A triangle of love and despair - Lady Chatterley’s Lover

Eugene O'Hara in LADY CHATTERLEY'S LOVER, Crucible Theatre
Eugene O'Hara in LADY CHATTERLEY'S LOVER, Crucible Theatre
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Actor Eugene O’Hare is playing the third point in 
an eternal triangle in a new adaptation of Lady 
Chatterley’s Lover.

Eugene, pictured right, co-stars in the show at the Crucible as Sir Clifford Chatterley.

The book is set in the years following World War One.

Sir Clifford has a large country estate and money coming in from a pit on his land but the one thing he 
really wants is a son to carry on his name.

He can’t father children himself because of war injuries that have also left him in a wheelchair, so he comes up with what most would regard as a shocking proposal to his wife.

Have an affair, get pregnant and we’ll bring up your son together, just as if he’s mine as well.

What the aristocrat doesn’t bank on is that, rather than having a fling with another member of the upper classes while on a trip to Venice, she instead falls deeply in love with Oliver Mellors, who works for him as the gamekeeper on his estate.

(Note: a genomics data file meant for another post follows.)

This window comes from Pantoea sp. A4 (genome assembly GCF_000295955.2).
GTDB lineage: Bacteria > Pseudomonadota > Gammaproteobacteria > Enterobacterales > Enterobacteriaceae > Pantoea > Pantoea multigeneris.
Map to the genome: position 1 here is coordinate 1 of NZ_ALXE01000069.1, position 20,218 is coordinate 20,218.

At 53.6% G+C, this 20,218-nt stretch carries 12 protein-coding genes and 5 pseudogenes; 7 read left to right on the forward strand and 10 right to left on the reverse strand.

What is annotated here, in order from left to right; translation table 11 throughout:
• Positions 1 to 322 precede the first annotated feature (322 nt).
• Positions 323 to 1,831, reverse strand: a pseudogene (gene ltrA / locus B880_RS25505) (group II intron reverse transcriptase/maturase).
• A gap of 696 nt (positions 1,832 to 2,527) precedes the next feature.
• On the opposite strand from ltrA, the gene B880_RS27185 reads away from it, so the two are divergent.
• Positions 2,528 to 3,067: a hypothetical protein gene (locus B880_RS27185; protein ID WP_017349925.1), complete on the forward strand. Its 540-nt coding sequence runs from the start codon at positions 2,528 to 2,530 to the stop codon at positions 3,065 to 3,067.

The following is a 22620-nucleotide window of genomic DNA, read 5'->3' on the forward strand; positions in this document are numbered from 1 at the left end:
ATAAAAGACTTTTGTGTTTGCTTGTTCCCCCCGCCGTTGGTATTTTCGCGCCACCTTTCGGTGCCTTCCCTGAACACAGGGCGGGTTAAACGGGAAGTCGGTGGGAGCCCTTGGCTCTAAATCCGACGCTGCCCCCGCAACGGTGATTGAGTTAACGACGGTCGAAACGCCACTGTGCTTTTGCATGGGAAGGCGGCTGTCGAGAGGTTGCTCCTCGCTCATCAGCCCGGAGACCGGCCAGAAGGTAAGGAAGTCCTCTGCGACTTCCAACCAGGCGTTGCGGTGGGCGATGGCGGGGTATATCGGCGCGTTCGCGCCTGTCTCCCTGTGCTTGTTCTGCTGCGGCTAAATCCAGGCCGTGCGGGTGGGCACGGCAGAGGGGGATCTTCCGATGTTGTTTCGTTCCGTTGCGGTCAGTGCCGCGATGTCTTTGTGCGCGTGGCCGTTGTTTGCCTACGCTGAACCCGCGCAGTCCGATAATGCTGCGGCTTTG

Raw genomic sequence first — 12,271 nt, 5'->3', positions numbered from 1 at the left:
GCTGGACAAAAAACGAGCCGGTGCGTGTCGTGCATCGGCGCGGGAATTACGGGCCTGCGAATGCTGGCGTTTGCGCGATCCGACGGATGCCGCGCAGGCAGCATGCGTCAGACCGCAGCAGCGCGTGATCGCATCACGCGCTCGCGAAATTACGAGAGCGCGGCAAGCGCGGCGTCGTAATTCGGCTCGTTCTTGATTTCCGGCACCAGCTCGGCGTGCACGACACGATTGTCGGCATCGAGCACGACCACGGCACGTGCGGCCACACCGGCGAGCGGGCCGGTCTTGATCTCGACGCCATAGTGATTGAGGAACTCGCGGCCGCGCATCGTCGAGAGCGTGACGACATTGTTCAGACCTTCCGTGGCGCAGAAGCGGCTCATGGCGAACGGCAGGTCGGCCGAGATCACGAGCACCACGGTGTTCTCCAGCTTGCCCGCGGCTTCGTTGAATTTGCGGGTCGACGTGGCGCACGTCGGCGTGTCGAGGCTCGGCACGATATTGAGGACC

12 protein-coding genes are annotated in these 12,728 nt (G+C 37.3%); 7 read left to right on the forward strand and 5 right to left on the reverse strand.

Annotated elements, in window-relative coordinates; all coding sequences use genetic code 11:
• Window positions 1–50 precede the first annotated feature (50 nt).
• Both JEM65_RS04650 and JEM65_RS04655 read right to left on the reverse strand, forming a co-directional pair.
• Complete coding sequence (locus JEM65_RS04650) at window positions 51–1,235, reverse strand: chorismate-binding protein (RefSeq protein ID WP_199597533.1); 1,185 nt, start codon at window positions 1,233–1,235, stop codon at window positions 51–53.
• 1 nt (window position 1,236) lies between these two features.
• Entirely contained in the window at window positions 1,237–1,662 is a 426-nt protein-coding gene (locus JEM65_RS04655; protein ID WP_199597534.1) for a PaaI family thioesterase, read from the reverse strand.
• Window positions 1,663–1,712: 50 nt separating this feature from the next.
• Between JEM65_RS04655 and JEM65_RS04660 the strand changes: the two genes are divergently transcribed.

The book’s frank portrayal of sex and use of bad language got it banned under obscenity laws for more than 30 years, before a famous trial finally lifted the ban in 1960.

Other TV and film adaptations have shown Sir Clifford as a fairly one-dimensional character but Eugene said that he is “not so ‘one note’ as people might think”.

He added: “It’s easy to play him as a stiff old master.

“He is a disparate character and full of emotional dimensions.

“That moment, it’s shocking when he suggests it to her. It is so beautifully written and comes out of nowhere.

“He’s talking about the land and moves it from this land of his to the family name and his need for a son.

“His control starts to go. That’s when you really start to feel for him.

“The desperation of wanting to continue the family name – he’s trying to keep things together and keep the old things alive.

“It means so much to him.

“Every time his wife looks at him, everything from the waist down doesn’t work. He’s desperately sad about that.

“The situation pushes him to such an extreme. He has an obsession with the trees around his house and it’s so difficult for him to explore them.

“They grow and completely surround him and block everything else out.

“He says, ‘let’s keep it all in the family’.”

Eugene has been working with the show’s director and writer Phillip Breen for 16 years now.

He said: “We have a shorthand. I know when he needs to get something from me at a certain point in rehearsals.

“I work as quickly as he does if I can.”

Speaking of working quickly, you might want to admire Eugene’s driving skills as he manoeuvres an early motorised wheelchair.

Going down the ramp to exit the stage looked just a little hair-raising on occasion…

n Lady Chatterley’s Lover is at the Crucible until Saturday. Box office: call 0114 249 6000 or go online at Sheffield Theatres